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How to Write Effective Documentation as a Foster or Adoptive Parent

3 Days to Awesome Documentation

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Parenting Class Quick Links: Index | Day 1 | Day 2 | Day 3 | Quiz

What You'll Learn Today

  1. What documentation tools can help with your goal of writing effective documentation.
  2. What incidents or events to document.
  3. How to write and how not to write documentation as a foster or adoptive parent.

What documentation tools can help with your goal of writing effective documentation.

Documentation tools can help a family note a child's behavior, grief cycles, medical problems and emotional status. It also is a simple record of the various activities a child is involved in and how the child is doing in those activities, including school.

It's also important to note that often important documentation may come from your child's school, therapist, or others that spend time with your child. Keep track of these documents by creating a simple binder to hold all important documents.

Read the following article Documentation Tools to Assist Foster and Adoptive Parents for a more detailed overview of the various effective documentation tools.

What incidents or events to document.

  • Conversations between the child, therapist, birth parent, day care provider, teacher, other foster parents, or social worker when you feel points of the conversation may be relevant enough to remember in detail. Note what was said and how you responded.

  • Visits between the child and birth parent or prospective adoptive parent. Note how the child is adjusting and handling grief. Note how you are helping the child manage behaviors and grief before and after visits.

  • Situations and behaviors in the home or school such as arguments, extreme behaviors, stealing, incidences of lying, sexual acting out, poor grades, etc. Note what happened before the incident, how you responded, and how the child reacted to you.

  • Injuries and sickness when the child has hurt himself or missed school due to being ill. Note what happened and how the child was treated.

  • Calls for support when you were overwhelmed as a foster or adoptive parent and sought help. Note who you contacted, dates, times, and what response you received. Also note how it helped or didn't help.

  • Breakthroughs and moments of change when you notice that your foster or adopted child has started healthier habits or has decreased in negative behavior. Perhaps she did well on a test or maybe she didn't do well on a test but handled the failing grade much better than she did last semester. Effective documentation doesn't mean that only the negative events or problems need to be reported. Positive changes are important to document as well and help the social workers and therapists plan appropriate supports.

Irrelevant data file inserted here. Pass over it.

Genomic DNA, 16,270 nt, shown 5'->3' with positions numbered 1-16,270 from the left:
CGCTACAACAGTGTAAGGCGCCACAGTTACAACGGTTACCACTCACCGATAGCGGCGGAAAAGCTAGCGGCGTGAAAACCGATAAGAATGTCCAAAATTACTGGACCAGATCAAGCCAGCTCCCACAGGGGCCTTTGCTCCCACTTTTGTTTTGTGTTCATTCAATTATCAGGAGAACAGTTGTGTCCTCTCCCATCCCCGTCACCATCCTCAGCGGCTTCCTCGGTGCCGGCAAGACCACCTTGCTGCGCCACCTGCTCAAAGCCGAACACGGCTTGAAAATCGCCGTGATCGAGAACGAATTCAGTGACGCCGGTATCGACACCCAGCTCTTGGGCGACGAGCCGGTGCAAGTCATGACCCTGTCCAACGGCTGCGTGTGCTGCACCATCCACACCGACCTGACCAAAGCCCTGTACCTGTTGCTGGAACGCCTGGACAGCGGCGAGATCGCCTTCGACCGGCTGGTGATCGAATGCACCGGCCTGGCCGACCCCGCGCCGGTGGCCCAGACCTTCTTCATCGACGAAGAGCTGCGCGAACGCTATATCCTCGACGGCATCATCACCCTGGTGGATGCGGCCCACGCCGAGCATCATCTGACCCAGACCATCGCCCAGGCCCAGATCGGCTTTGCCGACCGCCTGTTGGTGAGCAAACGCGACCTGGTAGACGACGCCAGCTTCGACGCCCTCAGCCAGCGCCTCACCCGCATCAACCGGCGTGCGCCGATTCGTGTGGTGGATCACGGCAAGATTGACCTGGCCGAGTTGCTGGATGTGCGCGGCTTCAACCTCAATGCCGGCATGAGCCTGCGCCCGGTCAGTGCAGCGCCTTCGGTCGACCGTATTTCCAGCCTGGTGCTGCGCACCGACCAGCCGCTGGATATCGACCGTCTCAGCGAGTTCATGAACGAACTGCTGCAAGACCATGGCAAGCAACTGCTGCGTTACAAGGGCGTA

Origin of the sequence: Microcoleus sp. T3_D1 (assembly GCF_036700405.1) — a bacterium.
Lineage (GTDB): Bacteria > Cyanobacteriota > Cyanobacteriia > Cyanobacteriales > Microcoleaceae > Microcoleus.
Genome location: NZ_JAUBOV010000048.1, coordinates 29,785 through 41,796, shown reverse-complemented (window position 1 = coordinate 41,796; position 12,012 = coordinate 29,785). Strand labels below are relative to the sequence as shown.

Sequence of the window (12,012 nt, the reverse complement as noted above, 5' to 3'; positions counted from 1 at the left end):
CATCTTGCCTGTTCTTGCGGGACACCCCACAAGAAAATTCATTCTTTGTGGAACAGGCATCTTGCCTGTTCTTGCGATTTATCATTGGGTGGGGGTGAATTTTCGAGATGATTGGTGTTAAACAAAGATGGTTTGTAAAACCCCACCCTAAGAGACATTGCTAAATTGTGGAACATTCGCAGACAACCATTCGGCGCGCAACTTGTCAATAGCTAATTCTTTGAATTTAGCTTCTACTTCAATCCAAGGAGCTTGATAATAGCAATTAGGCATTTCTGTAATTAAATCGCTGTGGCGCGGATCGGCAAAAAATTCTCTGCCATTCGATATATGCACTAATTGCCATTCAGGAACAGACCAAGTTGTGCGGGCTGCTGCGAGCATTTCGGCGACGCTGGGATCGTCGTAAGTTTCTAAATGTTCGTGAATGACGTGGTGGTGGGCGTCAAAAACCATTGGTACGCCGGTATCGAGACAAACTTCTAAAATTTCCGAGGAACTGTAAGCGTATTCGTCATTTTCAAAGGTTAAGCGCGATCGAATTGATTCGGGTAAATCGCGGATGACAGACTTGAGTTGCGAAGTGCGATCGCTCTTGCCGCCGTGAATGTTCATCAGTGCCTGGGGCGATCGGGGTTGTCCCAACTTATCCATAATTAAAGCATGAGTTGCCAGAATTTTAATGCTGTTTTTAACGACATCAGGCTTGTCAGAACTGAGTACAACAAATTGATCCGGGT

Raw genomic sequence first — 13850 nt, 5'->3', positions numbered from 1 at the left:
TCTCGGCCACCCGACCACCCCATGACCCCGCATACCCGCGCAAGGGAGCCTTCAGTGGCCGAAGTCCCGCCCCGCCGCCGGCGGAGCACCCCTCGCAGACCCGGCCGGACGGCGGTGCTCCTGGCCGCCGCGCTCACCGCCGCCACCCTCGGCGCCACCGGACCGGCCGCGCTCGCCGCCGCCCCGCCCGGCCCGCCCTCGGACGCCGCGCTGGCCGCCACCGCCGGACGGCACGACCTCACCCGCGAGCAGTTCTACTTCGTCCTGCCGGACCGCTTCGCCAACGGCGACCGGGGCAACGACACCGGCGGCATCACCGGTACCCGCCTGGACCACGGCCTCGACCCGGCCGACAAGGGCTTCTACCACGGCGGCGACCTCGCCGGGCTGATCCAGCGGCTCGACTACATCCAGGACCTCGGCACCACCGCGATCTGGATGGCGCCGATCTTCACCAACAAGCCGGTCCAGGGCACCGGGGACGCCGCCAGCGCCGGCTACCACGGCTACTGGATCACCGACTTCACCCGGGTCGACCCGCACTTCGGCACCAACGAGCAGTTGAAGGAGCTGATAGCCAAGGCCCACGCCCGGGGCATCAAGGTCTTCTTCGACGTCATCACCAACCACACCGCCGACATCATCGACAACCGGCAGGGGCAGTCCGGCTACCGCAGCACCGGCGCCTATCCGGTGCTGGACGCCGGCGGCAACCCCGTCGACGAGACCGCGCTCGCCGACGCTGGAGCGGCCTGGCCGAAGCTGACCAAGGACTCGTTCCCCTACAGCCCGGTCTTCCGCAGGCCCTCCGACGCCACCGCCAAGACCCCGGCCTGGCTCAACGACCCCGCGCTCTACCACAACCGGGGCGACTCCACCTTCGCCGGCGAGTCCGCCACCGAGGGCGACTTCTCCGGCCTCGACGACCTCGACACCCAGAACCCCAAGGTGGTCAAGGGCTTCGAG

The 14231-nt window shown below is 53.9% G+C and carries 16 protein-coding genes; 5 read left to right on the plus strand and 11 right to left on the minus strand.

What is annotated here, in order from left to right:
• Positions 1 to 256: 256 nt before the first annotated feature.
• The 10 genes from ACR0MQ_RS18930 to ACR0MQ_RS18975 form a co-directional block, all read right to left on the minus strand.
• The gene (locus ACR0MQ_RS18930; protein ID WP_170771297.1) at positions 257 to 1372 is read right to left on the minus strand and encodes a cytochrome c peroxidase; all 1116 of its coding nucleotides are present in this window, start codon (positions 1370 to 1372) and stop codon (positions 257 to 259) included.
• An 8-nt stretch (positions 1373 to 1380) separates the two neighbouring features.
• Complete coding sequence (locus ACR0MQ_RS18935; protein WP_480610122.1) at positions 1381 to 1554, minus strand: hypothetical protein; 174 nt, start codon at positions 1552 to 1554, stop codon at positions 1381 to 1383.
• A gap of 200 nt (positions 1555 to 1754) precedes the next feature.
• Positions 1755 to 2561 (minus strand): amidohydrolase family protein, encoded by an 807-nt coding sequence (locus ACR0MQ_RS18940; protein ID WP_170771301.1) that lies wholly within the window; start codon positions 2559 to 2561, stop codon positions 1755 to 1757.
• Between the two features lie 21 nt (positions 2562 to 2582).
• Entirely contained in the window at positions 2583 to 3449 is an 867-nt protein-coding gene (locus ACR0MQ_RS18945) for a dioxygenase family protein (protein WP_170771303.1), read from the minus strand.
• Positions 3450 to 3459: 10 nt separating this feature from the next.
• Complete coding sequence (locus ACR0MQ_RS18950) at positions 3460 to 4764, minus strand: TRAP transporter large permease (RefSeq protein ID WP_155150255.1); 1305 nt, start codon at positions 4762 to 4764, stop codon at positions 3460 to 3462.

Read the following article Why is Documentation Important When Fostering? for more details on why each of these is an important incident to document.

How to write effective documentation as a foster or adoptive parent.

Remember in school when we were taught to remember the who, what, when, where, and how of writing a report or essay? It's basically the same principle when it comes to documenting. It's about sticking to the facts.

  • Who - Who was involved in the conversation or incident? What children or other individuals were present.

  • What - What exactly happened? Report what was said and by whom.

  • When - When did the event or conversation occur, note the date and the time.

  • Where - Where did the situation occur, at school, home, after a visit in the car? Wherever it happened, include it in your documentation.

  • How - How did you handle the situation or event? Describe what you said and how you said it. Detail the consequences you utilized, if any and how the child responded.

How not to write effective documentation as a foster or adoptive parent.

As mentioned above, it's important to stick to the facts, not your feelings, emotions, or thoughts on the situation or event.

If you feel that you must share some of your own opinions or fears, then make sure that it is recorded in another manner - perhaps in your own journal or even in an email to your family's social worker. I feel it's important to share thoughts and feelings, but not in the same report used to document an incident that occurred in your foster home. That may be seen as unprofessional.

Today’s Assignment: Get Organized!

Contact your foster care agency and ask for copies of logs or forms that you need to document incidences, or even just daily occurrences. If not you can utilize the ones I've created, Foster Care Printable Worksheets.

Some agencies utilize online reporting and record keeping. Ask if your agency does this and how you can maintain copies for your own files. Some foster care agencies also offer a form of organization for each foster child's file. If not, you can create your own file following my advice, Creating a Binder for Foster Care Records.

Recommended Articles in Today’s Lesson

Parenting Class Quick Links: Index | Day 1 | Day 2 | Day 3 | Quiz

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